The Ultimate Email Marketer’s Guide to Recovery in 2021

We can’t talk about recovery in 2021 without mentioning Covid-19.

The pandemic and 2020 in general had a drastic impact on businesses of all shapes and sizes. All over the world. Many were forced to close entirely, whilst others battled with reduced sales and/or a reduced workforce.

Brands all over had to get creative. Pivoting their businesses, making the most of small teams and small budgets, and sometimes completely changing their target audience.

But as lockdown is lifting, brands can begin focusing on recovering and rebuilding.

And email marketing is going to be key to this process.

That’s because conversion rates for emails are higher than social media, direct traffic, and search. And 31% of marketers say that email is the highest performing way to nurture leads.

So to help businesses, we have put together the ultimate email marketer’s guide to recovery in 2021.

Because better starts here.

Step 1. Focus on building strategy

In 2020 many brands were forced to think on their feet. Reacting to the latest news, restrictions, and lockdowns. And quickly changing their business as necessary.

As brands begin making the transition to some kind of normality. Now is the time to take a step back and focus on strategy, both short-term and long-term.

Be less reactionary

Being reactionary may well have saved businesses over the past year. But this tactic simply isn’t suitable long-term.

By being reactionary, brands cannot set goals, measure success, make forecasts, or justify new investments and technology.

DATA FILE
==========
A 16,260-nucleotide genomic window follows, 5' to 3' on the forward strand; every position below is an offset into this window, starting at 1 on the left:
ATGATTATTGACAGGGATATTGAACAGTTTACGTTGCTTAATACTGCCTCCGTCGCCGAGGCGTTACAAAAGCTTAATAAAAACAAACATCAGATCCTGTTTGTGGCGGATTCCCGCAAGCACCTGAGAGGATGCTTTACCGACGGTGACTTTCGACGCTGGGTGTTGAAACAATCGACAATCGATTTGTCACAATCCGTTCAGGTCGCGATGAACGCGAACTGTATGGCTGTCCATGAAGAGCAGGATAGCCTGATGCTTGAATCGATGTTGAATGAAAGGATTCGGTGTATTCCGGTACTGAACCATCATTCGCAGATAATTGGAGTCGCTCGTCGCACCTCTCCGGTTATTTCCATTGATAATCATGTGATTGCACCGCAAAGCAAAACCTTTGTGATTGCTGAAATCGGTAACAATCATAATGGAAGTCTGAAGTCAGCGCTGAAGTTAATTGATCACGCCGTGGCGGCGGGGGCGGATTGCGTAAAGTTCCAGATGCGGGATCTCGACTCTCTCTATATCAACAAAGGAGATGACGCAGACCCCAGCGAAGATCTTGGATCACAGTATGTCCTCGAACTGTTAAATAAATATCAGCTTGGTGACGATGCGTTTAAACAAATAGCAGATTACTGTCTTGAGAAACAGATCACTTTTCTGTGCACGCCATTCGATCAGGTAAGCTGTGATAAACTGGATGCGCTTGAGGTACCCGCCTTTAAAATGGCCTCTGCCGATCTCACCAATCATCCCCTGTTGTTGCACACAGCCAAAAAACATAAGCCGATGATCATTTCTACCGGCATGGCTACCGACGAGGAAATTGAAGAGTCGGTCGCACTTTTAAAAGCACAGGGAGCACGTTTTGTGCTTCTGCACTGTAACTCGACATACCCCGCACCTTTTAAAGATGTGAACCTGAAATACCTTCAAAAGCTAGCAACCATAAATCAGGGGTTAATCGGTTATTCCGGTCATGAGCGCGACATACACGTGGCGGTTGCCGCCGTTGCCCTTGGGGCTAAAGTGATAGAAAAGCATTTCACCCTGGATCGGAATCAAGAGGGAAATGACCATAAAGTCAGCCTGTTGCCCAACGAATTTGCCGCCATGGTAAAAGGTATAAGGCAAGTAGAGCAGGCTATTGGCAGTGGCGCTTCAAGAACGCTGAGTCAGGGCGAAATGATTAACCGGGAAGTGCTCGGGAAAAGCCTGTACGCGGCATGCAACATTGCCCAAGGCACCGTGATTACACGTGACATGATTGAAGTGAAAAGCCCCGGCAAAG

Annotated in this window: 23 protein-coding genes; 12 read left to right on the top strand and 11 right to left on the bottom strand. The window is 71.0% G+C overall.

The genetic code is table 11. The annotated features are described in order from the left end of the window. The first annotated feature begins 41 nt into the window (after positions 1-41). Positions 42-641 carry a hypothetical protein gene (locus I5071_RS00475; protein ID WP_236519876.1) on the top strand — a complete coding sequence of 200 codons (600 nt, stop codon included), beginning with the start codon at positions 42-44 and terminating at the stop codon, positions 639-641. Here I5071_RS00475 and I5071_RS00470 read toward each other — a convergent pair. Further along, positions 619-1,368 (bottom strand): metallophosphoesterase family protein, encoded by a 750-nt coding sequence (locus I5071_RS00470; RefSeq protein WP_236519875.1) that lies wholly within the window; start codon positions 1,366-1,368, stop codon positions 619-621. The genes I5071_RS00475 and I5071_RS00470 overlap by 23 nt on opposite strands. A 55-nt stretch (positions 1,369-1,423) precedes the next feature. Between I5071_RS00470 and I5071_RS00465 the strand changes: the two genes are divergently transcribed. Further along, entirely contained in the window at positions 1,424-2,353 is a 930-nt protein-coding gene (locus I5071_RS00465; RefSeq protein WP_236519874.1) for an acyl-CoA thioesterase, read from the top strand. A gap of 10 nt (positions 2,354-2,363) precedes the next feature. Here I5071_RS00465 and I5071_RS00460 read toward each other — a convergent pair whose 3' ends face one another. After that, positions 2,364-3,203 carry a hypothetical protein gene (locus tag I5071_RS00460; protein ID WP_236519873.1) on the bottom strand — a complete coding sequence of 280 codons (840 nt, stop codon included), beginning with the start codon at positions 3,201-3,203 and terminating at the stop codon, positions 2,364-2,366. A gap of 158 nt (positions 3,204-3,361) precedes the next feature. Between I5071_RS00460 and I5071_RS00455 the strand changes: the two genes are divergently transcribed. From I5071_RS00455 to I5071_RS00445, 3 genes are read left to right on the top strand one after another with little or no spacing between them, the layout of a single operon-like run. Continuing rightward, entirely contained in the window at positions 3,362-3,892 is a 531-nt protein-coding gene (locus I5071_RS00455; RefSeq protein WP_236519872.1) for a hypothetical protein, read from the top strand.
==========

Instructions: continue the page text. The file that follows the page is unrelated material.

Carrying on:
Instead, brands need to look at the bigger picture. And start planning accordingly to reach their high-level, longer-term business goals.

Review personas

The past year has disrupted consumer buying habits drastically. Which means carefully crafted personas which used to be ‘spot on’, may not be so accurate right now.

Therefore, an essential part of building strategy is reviewing marketing personas.

This doesn’t necessarily mean starting from scratch. For many brands, their target audience may well remain the same. But need a little tweaking.

Brands can start with industry research to help them understand general buying habits in 2021. They can speak to their customer-facing teams to understand common goals and challenges that are surfacing. Or even send out a survey to their audience to dig into specific questions.

Review results

For many, it may seem like they’re starting their entire marketing strategy from scratch. Which can be a daunting prospect.

To make things a little easier, they should start by reviewing email marketing results. Identify the campaigns that have previously worked. And those that have failed. And consider how these can be fed into email strategy moving forward.

And with 2021 being such an important year for recovery, this is something that should be done regularly. Brands should frequently review their results to identify if any campaigns or KPIs are slipping, and address them asap.

Test, test, and test again

Similarly, if brands are going to be rolling out a new email strategy, it’s important to test different variables so they can quickly learn what works and what doesn’t.